Douglas Maynard’s “On Predicating a Diagnosis as an Attribute of a Person” explores, through conversational analysis, interactions between healthcare workers and patients at the time of diagnosis. Specifically, Maynard explores how practitioners employ two discursive moves, “citing the evidence” and “asserting the condition” to attribute a diagnosis. The article also seeks to shed light on the reception of the diagnosis by the patient.
Maynard interrogates the conversations of diagnosis in two primary settings: 1) a children’s disabilities diagnostic clinic, and 2) a free HIV testing clinic. His explorations of diagnosis are built on a corpus of diagnosis pronouncements from these two facilities. In each of the cases used in the corpus, the diagnosis was eventually confirmed.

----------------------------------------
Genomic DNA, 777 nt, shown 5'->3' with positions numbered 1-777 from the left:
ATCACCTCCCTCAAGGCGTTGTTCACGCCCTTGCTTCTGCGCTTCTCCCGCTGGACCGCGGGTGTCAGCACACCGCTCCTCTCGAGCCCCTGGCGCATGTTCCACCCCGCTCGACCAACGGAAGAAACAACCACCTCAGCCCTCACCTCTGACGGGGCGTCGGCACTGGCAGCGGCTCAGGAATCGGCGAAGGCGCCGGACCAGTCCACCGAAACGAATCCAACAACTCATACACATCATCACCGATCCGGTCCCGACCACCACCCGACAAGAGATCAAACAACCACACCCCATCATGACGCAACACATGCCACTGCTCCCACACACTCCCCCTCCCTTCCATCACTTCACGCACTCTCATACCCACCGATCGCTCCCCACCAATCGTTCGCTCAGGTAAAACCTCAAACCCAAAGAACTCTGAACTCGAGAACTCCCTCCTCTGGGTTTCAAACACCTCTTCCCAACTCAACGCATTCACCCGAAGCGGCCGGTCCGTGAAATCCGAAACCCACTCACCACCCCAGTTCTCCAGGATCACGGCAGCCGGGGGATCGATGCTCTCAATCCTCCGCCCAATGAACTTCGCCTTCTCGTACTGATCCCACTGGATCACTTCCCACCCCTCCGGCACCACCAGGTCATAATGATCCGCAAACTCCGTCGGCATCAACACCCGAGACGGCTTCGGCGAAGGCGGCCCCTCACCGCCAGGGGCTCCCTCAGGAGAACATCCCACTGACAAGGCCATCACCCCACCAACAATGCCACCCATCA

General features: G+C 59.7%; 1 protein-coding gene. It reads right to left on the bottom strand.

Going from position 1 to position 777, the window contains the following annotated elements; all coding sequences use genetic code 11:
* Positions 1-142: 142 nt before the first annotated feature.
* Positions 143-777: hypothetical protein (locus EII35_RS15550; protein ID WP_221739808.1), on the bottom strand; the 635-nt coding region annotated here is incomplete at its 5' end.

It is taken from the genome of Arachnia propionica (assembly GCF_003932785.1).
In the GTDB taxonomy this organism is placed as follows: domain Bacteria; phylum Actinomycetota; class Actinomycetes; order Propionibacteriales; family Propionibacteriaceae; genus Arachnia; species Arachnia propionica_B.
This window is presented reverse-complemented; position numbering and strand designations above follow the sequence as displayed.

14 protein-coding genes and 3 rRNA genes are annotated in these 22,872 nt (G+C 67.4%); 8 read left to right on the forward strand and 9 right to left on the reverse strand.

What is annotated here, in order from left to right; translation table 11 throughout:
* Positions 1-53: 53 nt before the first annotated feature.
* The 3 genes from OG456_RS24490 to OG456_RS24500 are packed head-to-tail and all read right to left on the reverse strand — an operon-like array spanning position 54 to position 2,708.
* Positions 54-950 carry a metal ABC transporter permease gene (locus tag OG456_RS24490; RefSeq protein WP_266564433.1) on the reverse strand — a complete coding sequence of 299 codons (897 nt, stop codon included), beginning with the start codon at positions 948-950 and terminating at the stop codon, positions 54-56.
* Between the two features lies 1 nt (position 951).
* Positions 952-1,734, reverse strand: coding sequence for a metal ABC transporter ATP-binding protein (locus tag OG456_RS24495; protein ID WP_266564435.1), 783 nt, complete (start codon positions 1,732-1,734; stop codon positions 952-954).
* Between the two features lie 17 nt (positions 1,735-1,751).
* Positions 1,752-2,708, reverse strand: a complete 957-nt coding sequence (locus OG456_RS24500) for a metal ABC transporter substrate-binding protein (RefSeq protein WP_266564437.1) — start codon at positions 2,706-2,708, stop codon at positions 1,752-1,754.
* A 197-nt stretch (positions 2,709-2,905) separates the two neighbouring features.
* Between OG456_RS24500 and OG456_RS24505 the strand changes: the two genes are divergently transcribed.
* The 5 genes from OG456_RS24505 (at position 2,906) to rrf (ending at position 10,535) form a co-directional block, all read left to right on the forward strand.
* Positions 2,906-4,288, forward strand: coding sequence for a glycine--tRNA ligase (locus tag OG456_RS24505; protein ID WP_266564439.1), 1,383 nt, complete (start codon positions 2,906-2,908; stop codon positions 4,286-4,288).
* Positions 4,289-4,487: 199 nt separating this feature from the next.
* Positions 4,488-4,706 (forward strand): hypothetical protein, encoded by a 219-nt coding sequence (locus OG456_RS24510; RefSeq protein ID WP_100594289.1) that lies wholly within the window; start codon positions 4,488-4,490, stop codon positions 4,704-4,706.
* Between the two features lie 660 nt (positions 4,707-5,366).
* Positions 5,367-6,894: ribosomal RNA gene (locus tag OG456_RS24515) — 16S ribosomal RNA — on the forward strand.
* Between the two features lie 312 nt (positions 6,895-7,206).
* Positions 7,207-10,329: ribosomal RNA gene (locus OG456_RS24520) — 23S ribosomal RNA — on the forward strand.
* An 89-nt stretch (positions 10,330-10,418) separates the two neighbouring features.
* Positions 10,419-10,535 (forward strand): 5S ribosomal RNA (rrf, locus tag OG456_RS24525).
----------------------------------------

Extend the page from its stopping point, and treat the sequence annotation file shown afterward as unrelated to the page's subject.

Through his analysis, Maynard suggests that diagnostic pronouncements that consist only of “bald assertions” tend to be received as presumptive and confrontational, and result in more patient disputes. The corpus data suggest that diagnostic pronouncements that begin with evidence citation (from tests and inventories) contribute to the patient’s perception of medical authority. Maynard argues that the evidence-based diagnostic pronouncement, with its impact on perceived medical authority, predisposes the patient to be more receptive to the attribution of the medical condition.